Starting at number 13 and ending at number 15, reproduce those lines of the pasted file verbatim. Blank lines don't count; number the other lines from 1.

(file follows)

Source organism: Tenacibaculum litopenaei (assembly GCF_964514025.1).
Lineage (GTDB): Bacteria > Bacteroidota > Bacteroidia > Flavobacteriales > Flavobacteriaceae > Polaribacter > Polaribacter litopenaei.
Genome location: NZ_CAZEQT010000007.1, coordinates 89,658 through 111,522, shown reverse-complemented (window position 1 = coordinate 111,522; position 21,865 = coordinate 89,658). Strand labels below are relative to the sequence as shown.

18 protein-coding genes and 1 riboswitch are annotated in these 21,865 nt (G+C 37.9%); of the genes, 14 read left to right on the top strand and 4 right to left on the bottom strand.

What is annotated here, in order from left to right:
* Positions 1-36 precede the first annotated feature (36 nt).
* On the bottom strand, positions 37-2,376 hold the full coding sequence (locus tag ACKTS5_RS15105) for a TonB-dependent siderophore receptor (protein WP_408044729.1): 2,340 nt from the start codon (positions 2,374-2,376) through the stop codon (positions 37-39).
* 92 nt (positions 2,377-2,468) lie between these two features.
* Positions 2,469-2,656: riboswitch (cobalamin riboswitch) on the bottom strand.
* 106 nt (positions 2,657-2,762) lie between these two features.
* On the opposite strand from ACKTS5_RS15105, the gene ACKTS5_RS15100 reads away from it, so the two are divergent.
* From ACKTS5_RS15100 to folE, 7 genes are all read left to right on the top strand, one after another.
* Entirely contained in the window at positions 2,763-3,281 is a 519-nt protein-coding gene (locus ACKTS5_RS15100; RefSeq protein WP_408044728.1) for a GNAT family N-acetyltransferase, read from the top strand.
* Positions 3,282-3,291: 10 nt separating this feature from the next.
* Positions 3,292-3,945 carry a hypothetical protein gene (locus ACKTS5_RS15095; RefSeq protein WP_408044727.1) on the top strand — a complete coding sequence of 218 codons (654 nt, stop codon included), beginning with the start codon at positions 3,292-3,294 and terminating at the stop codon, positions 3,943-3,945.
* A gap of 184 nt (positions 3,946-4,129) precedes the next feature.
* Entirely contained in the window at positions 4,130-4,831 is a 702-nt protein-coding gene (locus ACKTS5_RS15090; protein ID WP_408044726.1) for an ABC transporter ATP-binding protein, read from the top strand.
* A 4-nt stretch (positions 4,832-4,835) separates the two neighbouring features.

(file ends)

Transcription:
* Entirely contained in the window at positions 2,763-3,281 is a 519-nt protein-coding gene (locus ACKTS5_RS15100; RefSeq protein WP_408044728.1) for a GNAT family N-acetyltransferase, read from the top strand.
* Positions 3,282-3,291: 10 nt separating this feature from the next.
* Positions 3,292-3,945 carry a hypothetical protein gene (locus ACKTS5_RS15095; RefSeq protein WP_408044727.1) on the top strand — a complete coding sequence of 218 codons (654 nt, stop codon included), beginning with the start codon at positions 3,292-3,294 and terminating at the stop codon, positions 3,943-3,945.